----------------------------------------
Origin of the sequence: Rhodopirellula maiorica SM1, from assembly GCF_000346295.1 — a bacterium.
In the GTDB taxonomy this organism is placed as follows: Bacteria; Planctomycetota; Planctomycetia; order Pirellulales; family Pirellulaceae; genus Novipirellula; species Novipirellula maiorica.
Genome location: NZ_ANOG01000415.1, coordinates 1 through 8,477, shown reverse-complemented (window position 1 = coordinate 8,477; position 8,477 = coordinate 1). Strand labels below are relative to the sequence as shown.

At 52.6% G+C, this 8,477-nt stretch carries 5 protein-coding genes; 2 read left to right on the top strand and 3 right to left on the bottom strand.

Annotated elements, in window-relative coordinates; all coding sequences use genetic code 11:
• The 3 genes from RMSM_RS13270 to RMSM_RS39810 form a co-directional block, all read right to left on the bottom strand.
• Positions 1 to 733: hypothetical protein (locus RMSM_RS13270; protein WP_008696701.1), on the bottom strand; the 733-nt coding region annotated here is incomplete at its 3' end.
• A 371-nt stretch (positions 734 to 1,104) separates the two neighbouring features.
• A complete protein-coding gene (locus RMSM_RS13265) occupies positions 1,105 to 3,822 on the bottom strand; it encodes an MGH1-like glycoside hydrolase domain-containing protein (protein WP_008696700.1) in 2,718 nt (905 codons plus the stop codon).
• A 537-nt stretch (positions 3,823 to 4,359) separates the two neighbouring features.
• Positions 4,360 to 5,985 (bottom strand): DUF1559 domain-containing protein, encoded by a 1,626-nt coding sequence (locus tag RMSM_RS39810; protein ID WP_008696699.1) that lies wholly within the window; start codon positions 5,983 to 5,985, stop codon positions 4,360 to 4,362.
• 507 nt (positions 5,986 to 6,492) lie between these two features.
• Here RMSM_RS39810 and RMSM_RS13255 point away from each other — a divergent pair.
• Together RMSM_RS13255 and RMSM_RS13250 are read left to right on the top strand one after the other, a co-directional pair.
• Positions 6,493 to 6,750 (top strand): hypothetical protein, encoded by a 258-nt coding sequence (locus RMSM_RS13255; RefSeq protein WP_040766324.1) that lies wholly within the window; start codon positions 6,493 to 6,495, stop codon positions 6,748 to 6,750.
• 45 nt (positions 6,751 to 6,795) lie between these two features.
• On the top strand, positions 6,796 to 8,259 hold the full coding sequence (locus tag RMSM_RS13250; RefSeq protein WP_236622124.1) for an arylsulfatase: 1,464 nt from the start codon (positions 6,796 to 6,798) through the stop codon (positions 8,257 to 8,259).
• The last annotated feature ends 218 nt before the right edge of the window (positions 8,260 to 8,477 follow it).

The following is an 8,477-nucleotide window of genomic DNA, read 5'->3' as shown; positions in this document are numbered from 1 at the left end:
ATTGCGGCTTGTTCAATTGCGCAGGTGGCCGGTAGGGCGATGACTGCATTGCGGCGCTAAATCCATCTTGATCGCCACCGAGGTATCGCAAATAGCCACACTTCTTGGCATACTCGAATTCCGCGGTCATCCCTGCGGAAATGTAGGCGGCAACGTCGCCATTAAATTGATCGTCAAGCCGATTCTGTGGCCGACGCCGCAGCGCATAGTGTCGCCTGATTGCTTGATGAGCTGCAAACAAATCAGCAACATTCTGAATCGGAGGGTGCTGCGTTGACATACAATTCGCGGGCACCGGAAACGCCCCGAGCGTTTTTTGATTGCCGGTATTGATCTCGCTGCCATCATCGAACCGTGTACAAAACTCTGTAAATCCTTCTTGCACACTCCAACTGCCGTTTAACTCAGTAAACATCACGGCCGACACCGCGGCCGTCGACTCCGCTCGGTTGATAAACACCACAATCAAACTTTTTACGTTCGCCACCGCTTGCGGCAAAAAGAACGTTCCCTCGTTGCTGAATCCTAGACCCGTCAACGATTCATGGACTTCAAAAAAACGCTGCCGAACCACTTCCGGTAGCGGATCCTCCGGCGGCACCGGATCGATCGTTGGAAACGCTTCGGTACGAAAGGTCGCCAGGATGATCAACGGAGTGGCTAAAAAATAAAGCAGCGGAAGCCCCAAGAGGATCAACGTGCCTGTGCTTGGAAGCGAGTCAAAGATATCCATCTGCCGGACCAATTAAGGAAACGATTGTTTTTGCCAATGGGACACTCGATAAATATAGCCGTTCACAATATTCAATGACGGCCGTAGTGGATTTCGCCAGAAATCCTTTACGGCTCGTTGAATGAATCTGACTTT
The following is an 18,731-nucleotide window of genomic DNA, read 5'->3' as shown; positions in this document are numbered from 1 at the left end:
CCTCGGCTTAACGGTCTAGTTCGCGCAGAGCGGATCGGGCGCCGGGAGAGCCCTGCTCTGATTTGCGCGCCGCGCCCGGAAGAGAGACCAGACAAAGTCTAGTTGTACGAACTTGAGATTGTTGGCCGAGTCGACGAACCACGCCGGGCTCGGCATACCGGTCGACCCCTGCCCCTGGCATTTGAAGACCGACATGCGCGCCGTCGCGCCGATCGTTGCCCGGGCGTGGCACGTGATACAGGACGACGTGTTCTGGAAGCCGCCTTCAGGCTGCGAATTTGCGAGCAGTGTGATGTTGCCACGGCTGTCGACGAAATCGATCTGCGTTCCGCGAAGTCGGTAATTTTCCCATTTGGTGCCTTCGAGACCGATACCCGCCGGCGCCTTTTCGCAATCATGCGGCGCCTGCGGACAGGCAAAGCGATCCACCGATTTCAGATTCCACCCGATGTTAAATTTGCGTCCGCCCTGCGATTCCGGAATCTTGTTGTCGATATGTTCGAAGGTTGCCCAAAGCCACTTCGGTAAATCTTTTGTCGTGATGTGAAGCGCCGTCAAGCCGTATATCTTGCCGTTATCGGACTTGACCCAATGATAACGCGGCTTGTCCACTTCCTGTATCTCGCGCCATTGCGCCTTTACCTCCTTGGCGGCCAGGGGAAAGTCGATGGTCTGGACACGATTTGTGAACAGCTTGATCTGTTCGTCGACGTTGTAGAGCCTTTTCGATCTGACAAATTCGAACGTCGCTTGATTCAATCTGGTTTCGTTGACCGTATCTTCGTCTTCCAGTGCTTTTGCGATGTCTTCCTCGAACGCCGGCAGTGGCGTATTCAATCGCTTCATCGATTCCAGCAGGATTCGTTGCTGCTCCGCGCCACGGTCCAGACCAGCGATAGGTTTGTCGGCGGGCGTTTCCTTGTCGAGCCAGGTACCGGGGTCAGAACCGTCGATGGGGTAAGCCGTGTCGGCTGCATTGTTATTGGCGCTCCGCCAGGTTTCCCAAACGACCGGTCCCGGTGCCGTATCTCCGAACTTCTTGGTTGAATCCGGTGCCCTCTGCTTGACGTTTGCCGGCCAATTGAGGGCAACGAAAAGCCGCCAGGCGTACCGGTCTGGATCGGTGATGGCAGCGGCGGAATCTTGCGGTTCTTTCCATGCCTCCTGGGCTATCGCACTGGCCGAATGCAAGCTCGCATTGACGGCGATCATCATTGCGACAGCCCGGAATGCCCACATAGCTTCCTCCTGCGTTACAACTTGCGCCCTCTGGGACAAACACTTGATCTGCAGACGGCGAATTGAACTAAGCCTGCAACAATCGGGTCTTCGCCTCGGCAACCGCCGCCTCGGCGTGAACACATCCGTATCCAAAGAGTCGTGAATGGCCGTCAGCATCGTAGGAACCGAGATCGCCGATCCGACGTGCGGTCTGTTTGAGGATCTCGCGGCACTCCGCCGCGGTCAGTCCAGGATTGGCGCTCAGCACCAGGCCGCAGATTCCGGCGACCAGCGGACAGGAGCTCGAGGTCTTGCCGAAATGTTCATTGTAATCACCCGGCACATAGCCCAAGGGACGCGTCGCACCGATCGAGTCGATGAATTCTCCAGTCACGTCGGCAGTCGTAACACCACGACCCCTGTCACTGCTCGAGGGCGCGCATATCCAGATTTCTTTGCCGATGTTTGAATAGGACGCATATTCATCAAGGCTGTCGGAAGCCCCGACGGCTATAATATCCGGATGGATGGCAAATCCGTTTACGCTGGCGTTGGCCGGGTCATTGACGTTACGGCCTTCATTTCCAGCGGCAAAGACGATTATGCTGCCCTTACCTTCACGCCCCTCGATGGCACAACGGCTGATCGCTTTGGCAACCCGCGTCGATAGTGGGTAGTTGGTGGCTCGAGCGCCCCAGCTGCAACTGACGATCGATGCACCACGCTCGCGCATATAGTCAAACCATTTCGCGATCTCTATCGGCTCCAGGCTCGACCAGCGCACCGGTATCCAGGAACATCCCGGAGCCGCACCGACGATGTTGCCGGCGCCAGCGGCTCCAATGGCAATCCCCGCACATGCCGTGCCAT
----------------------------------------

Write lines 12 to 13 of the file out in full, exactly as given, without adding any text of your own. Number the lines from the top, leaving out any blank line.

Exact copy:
• 507 nt (positions 5,986 to 6,492) lie between these two features.
• Here RMSM_RS39810 and RMSM_RS13255 point away from each other — a divergent pair.